The M5 is perhaps the most important M car. You don’t have to settle on just one generation, as looking at the lineage as a whole, it’s clear that the underpinnings of the 5 Series have played an essential role in the history of BMW M. Before the first true M cars came into existence, the South African 530 MLE showed that, with the attention from BMW Motorsport focused in the right places, the 5 Series could be a potent competitor on track—the 530 MLE won every race it entered in-period. After the exotic, limited-production M1, the E12-based M535i proved that BMW’s formula of modifying a production model with Motorsport parts and engineering was a winner. It wasn’t long before the E28-based M535i appeared, which would eventually give way to the first M5. The E30 M3 used a chopped-down version of the same twin-cam Paul Rosche-designed engine, and the rest is history.
We’re currently 35 years removed from the original E28 M5, and the shifts in the automotive industry have been nothing less than tectonic in their scale. One thing that hasn’t changed, however, is what the M5 represents. Today, just as 35 years ago, the M5 is the physical embodiment of what BMW does best: building a single car that can do everything, from challenging supercars and setting lap records, to driving you home through rush hour with a trunk full of groceries.
When it was new, the E28 M5 was capable of running with significantly more expensive and far less functional models from the likes of Ferrari, Lamborghini, and Porsche. Today, the F90 M5—discussed here in facelifted LCI form—is capable of doing the same.
We have dedicated significant space here on BimmerLife to singing the praises of the M5, and it’s not merely because this is an outlet for the BMW Car Club of America. There are a lot of reasons to love the current M5, with staggering performance and what seems like respectable longevity being at least a few of them. We’re still awaiting official test results for the M8, and fully expect the M8 Gran Coupé to be the new fastest four-door BMW, but when it comes to value, it’s hard to beat the stalwart M5.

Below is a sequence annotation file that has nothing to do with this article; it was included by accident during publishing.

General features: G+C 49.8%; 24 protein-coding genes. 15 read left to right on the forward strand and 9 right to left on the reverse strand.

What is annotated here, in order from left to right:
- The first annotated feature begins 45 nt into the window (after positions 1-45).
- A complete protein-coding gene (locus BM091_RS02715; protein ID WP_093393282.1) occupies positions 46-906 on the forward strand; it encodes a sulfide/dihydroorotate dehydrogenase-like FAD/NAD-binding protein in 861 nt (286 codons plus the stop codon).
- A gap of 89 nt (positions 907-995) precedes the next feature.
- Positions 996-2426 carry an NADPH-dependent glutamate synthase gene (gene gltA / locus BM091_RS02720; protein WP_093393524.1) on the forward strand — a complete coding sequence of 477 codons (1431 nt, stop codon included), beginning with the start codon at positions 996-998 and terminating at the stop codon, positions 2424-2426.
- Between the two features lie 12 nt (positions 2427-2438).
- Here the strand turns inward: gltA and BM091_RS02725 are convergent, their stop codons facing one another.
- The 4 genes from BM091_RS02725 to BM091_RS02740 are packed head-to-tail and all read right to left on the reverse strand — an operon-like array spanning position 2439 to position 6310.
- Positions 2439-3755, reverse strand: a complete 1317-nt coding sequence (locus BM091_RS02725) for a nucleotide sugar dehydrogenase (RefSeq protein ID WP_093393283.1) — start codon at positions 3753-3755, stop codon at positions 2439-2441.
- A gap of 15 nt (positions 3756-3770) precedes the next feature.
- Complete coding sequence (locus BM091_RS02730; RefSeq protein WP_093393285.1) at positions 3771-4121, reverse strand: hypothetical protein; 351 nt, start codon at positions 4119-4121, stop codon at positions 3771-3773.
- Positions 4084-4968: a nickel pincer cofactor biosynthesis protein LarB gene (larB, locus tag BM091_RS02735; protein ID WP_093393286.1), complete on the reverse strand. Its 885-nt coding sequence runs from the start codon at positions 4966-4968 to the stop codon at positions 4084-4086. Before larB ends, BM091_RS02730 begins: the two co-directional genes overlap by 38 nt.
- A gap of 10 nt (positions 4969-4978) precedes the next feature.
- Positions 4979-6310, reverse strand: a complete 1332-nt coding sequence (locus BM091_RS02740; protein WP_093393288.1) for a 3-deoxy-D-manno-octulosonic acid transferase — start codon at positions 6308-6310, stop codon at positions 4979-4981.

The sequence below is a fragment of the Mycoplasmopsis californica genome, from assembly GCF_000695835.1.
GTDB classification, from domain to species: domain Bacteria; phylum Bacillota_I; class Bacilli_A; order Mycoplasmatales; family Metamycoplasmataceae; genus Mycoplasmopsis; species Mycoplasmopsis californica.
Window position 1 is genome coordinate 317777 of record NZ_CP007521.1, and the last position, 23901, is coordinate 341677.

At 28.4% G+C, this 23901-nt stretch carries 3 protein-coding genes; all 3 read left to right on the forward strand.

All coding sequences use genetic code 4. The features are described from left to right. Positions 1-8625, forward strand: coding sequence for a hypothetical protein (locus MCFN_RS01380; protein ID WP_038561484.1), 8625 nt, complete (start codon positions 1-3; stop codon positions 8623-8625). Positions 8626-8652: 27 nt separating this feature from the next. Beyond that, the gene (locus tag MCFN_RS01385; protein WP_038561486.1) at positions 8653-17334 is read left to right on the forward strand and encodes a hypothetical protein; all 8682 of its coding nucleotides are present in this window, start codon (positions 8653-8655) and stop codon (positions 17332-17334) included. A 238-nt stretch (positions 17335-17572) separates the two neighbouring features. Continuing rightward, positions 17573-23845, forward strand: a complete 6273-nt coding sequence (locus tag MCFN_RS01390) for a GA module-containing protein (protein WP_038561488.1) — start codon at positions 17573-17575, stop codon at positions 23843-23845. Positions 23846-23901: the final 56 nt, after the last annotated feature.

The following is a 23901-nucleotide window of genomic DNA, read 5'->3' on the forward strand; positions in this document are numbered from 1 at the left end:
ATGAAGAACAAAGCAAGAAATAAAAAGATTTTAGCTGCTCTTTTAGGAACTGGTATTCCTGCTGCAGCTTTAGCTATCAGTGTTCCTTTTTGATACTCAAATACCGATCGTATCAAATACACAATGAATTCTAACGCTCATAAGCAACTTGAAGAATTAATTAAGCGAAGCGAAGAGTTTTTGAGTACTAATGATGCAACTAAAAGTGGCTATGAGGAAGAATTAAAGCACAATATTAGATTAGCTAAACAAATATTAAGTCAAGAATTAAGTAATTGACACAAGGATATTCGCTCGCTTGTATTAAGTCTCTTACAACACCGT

Following the announcement of the G30 5 Series LCI, BMW revealed the updated F90 M5, which follows suit. The immediately apparent changes are all visual; power is maintained from before, while lighting has been updated front and rear with the same LED appointments found on the facelifted Five. The kidney grille is now a single piece, like other current BMW models, and although you can’t see it in the press photos, brake calipers can be finished in either gloss black or red with the standard brake package—we assume the M Carbon Ceramic calipers will remain gold.
Speaking of colors, a few tones have been added to the palette. These include Brands Hatch Grey and Motegi Red, but we’re more interested in the additions to the BMW Individual selection, which now includes Aventurine Red II and Tanzanite Blue II—get the second one; you won’t regret it the first time you see the car in the mid-day sun.
Engine output remains unchanged; the base M5 delivers 600 horsepower at 6,000 rpm and 553 pound-feet of torque from 1,800 to 5,690 from its S63 M V8. The M5 Competition makes do with 617 horsepower at 6,000 rpm and identical torque from a slightly longer plateau—1,800 to 5,860 rpm. Performance should remain the same, but we’ll wait for the official instrumented test results to be certain. The only significant change that’s genuinely of note when it comes to performance is the addition of new shock absorbers and a revamped damper control system for them on the M5 Competition, which M boss Markus Flasch credited the M8 for supplying during the digital unveiling of the model.
Changes that are perhaps more important are found within the cabin. The iDrive screen is now larger than before, and the instrument cluster is now a completely digital display. This essentially translates to the M5 having been updated to BMW’s iDrive operating system 7.0, as the model was originally released just before this latest iteration debuted within the lineup. Apple CarPlay and Android Auto are supported, with the wireless capability that is exclusive to BMW. There are new leather options as well, with one option that uses Alcantara inserts unique to the M5 Competition. The M driving mode button array has also been simplified, with fewer, yet more direct and practical selections at the driver’s fingertips beside the shifter. The M5 Competition also gets its own track mode, which turns off all of the electronic assists and safety nets, while also killing the iDrive screen and hi-fi.
The M5 and M5 Competition are set to arrive in the U.S. during August of this year. Pricing begins at $103,500 for the regular model, while the M5 Competition starts at $111,100, both sans the $995 destination fee.
The segment in which the M5 competes hasn’t changed much in recent years. If you’re looking for an alternative, it will probably come from Audi, Mercedes-Benz, or perhaps Porsche. The M5 is right in the mix in terms of power and performance, and BMW seems to have chosen the same conservative route as the G30 5 Series LCI (no massive kidney grilles, although they did grow a bit). There’s just one thing missing, and that’s a sport wagon variant—luckily, if you live outside the U.S., Alpina has you covered.—Alex Tock
[Photos courtesy BMW AG.]